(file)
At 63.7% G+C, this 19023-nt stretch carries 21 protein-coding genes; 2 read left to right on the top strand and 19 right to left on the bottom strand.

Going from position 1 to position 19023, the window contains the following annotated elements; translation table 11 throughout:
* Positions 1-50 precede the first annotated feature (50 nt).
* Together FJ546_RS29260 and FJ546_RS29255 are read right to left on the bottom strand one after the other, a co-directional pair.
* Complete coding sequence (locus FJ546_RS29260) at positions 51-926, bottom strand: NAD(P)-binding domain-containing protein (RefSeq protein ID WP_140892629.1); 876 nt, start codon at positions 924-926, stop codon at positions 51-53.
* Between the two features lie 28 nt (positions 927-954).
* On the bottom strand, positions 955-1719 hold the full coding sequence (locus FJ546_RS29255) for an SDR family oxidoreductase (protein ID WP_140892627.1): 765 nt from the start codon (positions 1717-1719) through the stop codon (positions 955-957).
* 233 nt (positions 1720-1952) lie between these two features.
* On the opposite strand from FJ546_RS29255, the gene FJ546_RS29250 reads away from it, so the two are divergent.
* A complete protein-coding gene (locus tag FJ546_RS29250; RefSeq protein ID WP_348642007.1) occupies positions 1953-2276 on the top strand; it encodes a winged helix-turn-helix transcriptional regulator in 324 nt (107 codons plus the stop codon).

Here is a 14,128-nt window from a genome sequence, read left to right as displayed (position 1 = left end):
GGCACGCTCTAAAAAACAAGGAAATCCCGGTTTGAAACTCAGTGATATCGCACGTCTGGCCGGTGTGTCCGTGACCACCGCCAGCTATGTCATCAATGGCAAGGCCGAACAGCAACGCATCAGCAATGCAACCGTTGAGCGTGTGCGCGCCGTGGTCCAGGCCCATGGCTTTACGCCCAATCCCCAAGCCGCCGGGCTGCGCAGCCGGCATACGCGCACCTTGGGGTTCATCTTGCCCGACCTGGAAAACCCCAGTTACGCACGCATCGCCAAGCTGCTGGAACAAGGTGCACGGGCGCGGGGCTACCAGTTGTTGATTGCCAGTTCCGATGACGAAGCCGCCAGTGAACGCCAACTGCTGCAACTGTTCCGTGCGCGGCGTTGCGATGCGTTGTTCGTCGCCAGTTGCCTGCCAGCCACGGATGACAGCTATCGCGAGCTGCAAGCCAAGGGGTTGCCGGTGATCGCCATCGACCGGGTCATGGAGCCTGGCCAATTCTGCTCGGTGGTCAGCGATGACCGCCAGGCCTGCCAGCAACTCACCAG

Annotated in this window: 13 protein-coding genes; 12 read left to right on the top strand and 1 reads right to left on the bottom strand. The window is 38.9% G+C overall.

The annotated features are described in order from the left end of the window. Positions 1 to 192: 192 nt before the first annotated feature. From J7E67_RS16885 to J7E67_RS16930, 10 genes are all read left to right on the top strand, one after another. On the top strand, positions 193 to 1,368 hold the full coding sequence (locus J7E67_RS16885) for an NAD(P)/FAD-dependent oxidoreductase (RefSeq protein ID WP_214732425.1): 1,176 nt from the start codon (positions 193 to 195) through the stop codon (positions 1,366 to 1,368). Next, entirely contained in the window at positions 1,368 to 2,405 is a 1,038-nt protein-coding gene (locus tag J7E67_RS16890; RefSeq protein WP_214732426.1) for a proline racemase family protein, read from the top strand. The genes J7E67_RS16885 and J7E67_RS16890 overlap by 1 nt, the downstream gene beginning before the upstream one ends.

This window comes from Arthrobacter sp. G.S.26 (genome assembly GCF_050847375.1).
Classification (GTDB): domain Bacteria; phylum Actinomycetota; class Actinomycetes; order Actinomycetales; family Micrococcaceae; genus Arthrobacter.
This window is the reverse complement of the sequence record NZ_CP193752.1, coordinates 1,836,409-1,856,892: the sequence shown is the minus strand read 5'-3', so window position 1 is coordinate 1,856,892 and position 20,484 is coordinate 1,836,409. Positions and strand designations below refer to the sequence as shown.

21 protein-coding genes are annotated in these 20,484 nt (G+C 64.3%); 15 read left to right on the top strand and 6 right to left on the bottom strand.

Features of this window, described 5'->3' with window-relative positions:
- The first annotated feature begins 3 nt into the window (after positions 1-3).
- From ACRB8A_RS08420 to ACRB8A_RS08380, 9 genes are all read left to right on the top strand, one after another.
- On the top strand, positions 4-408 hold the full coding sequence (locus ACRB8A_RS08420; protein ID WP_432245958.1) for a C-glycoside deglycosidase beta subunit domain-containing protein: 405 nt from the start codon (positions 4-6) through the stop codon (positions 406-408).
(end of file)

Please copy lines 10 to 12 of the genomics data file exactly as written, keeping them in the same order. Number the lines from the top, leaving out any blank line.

* A complete protein-coding gene (locus tag FJ546_RS29250; RefSeq protein ID WP_348642007.1) occupies positions 1953-2276 on the top strand; it encodes a winged helix-turn-helix transcriptional regulator in 324 nt (107 codons plus the stop codon).

Here is a 14,128-nt window from a genome sequence, read left to right as displayed (position 1 = left end):
GGCACGCTCTAAAAAACAAGGAAATCCCGGTTTGAAACTCAGTGATATCGCACGTCTGGCCGGTGTGTCCGTGACCACCGCCAGCTATGTCATCAATGGCAAGGCCGAACAGCAACGCATCAGCAATGCAACCGTTGAGCGTGTGCGCGCCGTGGTCCAGGCCCATGGCTTTACGCCCAATCCCCAAGCCGCCGGGCTGCGCAGCCGGCATACGCGCACCTTGGGGTTCATCTTGCCCGACCTGGAAAACCCCAGTTACGCACGCATCGCCAAGCTGCTGGAACAAGGTGCACGGGCGCGGGGCTACCAGTTGTTGATTGCCAGTTCCGATGACGAAGCCGCCAGTGAACGCCAACTGCTGCAACTGTTCCGTGCGCGGCGTTGCGATGCGTTGTTCGTCGCCAGTTGCCTGCCAGCCACGGATGACAGCTATCGCGAGCTGCAAGCCAAGGGGTTGCCGGTGATCGCCATCGACCGGGTCATGGAGCCTGGCCAATTCTGCTCGGTGGTCAGCGATGACCGCCAGGCCTGCCAGCAACTCACCAG